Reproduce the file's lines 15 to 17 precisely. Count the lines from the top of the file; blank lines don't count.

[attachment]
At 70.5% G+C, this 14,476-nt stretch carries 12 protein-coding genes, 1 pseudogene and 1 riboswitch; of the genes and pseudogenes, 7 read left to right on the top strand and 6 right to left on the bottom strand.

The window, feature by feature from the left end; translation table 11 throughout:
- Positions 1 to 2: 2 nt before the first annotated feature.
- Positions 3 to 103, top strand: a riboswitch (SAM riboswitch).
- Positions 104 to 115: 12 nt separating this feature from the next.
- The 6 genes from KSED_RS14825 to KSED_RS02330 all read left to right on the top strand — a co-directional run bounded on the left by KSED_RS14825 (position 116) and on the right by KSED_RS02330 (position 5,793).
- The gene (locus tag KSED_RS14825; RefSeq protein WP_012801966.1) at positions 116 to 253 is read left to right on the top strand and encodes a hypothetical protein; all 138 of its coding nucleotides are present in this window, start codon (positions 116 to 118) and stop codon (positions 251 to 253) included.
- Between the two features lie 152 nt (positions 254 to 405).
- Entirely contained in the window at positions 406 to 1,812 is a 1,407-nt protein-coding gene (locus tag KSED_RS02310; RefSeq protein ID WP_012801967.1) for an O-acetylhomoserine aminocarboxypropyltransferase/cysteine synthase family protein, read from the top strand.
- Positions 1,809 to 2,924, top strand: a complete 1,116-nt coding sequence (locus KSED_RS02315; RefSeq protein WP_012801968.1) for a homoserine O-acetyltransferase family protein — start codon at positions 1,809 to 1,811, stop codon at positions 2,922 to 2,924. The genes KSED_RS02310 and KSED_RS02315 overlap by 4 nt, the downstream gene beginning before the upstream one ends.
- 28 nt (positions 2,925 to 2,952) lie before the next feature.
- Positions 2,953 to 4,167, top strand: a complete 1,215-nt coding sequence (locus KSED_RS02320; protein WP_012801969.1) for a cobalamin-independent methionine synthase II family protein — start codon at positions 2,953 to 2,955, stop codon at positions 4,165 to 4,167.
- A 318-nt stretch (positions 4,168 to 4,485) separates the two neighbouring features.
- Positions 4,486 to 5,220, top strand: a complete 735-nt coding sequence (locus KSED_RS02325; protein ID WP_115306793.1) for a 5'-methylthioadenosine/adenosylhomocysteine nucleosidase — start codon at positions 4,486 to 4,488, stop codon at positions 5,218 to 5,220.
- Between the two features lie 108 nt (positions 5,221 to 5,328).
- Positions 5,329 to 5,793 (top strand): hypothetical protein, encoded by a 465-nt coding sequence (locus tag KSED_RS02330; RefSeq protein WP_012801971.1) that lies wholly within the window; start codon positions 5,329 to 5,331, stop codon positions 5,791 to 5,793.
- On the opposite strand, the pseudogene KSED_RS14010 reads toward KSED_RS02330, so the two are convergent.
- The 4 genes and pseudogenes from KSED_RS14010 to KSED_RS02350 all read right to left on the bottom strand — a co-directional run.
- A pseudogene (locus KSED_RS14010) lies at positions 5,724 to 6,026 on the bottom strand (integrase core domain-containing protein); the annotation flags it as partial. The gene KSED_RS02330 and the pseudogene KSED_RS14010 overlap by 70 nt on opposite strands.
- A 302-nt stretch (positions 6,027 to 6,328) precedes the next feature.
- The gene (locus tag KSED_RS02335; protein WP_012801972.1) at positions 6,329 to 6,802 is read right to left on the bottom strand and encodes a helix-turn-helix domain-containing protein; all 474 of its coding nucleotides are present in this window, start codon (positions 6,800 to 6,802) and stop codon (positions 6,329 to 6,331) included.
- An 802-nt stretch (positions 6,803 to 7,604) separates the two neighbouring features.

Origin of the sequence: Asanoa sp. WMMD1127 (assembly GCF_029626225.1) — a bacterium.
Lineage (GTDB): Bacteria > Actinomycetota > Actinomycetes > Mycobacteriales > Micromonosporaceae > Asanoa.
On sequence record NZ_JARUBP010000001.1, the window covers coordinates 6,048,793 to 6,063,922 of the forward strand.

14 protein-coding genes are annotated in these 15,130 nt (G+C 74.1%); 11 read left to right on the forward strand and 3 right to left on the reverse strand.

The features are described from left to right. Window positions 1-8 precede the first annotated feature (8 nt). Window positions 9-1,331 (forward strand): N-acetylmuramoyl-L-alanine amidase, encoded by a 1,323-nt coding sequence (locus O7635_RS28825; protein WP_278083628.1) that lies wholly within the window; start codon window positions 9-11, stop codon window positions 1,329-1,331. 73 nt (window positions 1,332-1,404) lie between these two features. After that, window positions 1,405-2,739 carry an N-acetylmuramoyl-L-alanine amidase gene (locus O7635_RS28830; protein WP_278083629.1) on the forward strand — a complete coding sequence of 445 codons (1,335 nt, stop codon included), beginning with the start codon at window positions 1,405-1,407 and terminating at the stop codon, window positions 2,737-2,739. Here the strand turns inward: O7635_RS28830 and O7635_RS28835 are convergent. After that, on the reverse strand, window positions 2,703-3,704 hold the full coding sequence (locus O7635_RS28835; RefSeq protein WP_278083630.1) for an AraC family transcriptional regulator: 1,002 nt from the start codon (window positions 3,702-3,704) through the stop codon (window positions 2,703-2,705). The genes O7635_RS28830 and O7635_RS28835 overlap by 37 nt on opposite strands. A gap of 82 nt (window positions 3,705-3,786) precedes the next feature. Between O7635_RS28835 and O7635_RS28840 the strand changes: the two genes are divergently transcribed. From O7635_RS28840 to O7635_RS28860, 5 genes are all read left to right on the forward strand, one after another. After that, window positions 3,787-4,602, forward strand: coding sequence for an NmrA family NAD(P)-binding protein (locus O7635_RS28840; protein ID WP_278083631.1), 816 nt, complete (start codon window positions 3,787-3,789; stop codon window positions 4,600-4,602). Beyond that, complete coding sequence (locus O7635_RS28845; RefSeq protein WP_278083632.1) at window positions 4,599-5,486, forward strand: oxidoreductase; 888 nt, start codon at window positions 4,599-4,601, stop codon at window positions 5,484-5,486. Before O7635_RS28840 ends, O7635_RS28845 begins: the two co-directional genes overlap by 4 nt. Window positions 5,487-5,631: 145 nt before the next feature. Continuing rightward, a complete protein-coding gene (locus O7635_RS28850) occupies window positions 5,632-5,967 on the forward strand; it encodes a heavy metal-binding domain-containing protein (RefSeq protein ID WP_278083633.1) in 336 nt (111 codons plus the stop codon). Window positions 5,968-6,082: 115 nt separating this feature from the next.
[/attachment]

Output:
- Between the two features lie 108 nt (positions 5,221 to 5,328).
- Positions 5,329 to 5,793 (top strand): hypothetical protein, encoded by a 465-nt coding sequence (locus tag KSED_RS02330; RefSeq protein WP_012801971.1) that lies wholly within the window; start codon positions 5,329 to 5,331, stop codon positions 5,791 to 5,793.
- On the opposite strand, the pseudogene KSED_RS14010 reads toward KSED_RS02330, so the two are convergent.